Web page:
North of 14th Street sits one of the most iconic and architecturally imposing private housing projects in New York City – Stuyvesant Town. Named after Peter Stuyvesant, the last Director-General of the Dutch colony of New Amsterdam, the complex opened its first building in 1947, as part of a larger post-war urban renewal plan. The estate is immense, stretching from 1st Avenue to Avenue C, and from 14th street to 20th street. 35 red brick apartment buildings house more than 8000 apartments, making this a sort of mini-city.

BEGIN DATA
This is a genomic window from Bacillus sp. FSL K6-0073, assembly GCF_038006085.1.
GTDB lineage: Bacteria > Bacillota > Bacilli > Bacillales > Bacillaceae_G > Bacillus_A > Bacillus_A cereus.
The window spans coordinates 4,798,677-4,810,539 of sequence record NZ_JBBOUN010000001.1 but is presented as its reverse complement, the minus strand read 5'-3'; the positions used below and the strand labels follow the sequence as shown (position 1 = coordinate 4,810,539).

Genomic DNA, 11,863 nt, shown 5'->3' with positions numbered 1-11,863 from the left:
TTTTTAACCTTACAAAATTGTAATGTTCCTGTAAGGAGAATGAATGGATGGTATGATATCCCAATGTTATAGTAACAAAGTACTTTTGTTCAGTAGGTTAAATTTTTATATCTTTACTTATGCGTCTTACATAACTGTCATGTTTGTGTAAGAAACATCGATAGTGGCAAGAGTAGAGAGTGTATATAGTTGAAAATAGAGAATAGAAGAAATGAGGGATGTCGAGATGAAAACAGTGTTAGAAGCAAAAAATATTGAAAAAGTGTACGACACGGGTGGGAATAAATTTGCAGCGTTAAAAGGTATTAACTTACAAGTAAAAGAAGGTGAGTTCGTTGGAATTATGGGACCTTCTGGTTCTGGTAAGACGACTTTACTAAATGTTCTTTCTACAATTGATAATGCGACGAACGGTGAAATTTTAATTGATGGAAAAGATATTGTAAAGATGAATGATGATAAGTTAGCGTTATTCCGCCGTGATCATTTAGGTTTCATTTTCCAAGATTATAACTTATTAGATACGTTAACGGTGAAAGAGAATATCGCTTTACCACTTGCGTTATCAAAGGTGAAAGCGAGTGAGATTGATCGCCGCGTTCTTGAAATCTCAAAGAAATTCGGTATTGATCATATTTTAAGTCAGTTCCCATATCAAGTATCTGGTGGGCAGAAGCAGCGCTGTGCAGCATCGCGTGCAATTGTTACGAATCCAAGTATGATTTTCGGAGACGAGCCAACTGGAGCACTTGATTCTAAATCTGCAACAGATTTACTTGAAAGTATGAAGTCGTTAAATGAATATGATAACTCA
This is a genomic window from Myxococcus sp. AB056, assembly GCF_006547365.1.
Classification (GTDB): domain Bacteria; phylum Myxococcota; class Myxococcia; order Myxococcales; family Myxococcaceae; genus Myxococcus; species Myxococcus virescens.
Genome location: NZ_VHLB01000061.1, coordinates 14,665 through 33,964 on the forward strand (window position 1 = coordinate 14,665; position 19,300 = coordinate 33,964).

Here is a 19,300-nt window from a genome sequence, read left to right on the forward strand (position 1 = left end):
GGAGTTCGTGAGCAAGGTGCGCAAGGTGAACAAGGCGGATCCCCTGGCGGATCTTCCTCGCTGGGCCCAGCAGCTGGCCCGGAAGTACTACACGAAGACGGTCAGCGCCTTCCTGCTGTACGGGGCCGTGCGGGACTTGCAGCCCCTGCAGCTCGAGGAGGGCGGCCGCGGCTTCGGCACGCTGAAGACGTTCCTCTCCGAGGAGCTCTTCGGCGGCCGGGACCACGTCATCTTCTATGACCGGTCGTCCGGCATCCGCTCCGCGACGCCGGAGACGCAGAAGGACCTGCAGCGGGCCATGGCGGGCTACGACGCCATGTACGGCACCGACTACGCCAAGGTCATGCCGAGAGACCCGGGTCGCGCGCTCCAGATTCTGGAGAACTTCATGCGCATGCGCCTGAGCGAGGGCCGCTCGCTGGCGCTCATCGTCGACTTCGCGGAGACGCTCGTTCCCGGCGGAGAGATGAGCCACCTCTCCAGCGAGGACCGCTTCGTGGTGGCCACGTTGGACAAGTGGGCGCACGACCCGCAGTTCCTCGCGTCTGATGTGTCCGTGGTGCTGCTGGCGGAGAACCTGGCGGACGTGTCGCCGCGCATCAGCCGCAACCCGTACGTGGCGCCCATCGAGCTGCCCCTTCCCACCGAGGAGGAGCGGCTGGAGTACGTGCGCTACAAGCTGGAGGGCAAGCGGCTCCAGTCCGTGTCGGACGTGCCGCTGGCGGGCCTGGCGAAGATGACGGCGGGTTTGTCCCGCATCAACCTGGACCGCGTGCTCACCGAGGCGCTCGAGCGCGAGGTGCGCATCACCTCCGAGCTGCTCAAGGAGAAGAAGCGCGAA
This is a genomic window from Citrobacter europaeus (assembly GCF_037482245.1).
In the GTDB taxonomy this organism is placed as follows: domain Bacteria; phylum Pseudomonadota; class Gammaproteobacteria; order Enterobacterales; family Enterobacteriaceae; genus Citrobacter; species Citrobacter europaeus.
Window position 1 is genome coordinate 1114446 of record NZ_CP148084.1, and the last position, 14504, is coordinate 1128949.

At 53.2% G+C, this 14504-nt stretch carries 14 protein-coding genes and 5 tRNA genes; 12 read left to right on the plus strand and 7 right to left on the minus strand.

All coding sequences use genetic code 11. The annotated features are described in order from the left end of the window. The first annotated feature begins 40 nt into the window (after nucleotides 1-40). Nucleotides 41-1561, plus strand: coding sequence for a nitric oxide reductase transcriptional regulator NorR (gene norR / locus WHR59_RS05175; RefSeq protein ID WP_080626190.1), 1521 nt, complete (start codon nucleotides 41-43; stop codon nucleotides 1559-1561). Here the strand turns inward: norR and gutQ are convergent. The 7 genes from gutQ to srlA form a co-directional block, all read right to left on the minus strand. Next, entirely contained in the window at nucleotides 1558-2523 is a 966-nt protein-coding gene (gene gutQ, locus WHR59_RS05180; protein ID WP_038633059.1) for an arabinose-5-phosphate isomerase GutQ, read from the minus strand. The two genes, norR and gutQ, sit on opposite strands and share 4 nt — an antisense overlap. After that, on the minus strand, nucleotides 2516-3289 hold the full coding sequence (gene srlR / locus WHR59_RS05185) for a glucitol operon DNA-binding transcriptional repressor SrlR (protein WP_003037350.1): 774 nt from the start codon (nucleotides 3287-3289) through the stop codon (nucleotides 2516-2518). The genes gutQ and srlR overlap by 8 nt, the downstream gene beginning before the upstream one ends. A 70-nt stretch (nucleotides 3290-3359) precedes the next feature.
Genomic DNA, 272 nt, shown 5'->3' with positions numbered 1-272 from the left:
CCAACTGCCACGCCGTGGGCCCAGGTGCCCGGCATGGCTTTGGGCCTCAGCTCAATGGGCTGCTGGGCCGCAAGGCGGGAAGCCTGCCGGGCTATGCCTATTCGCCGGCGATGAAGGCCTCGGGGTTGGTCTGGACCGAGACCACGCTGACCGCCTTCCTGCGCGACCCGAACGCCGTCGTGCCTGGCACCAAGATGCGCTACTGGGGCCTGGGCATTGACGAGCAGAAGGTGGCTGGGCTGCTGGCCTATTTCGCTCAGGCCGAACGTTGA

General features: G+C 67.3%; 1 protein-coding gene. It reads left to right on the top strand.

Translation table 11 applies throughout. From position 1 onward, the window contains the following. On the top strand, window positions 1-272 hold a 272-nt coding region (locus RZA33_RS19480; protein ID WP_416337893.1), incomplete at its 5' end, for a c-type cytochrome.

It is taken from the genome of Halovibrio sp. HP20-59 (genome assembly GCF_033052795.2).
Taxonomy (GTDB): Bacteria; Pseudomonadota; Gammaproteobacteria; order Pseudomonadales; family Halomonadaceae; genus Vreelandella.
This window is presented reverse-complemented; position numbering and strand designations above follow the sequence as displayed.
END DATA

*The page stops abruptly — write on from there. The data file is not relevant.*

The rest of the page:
What is interesting about Stuyvesant Town was how “yuppie” it feels, despite the hideous, monotonous architecture, presenting a stark contrast to the depressed but colourful streetscapes just across the street. Through tree-lined sidewalks, young urban professionals in suits and office attire headed east, towards the 1st Avenue subway station, on their way to work. Many of them walked straight ahead determinedly, without ever turning their heads left, as if to say there, across the border of 14th Street, is another world altogether.
In this section – part II of the walk from Avenue C to 1st Avenue – I adopt a slightly idiosyncratic and tongue-in-cheek approach, juxtaposing scenes north and south of the 14th Street border, not in the order I walked by them, to highlight the differences financial, architectural, and inadvertently, ethnic between these two sides of the same coin.
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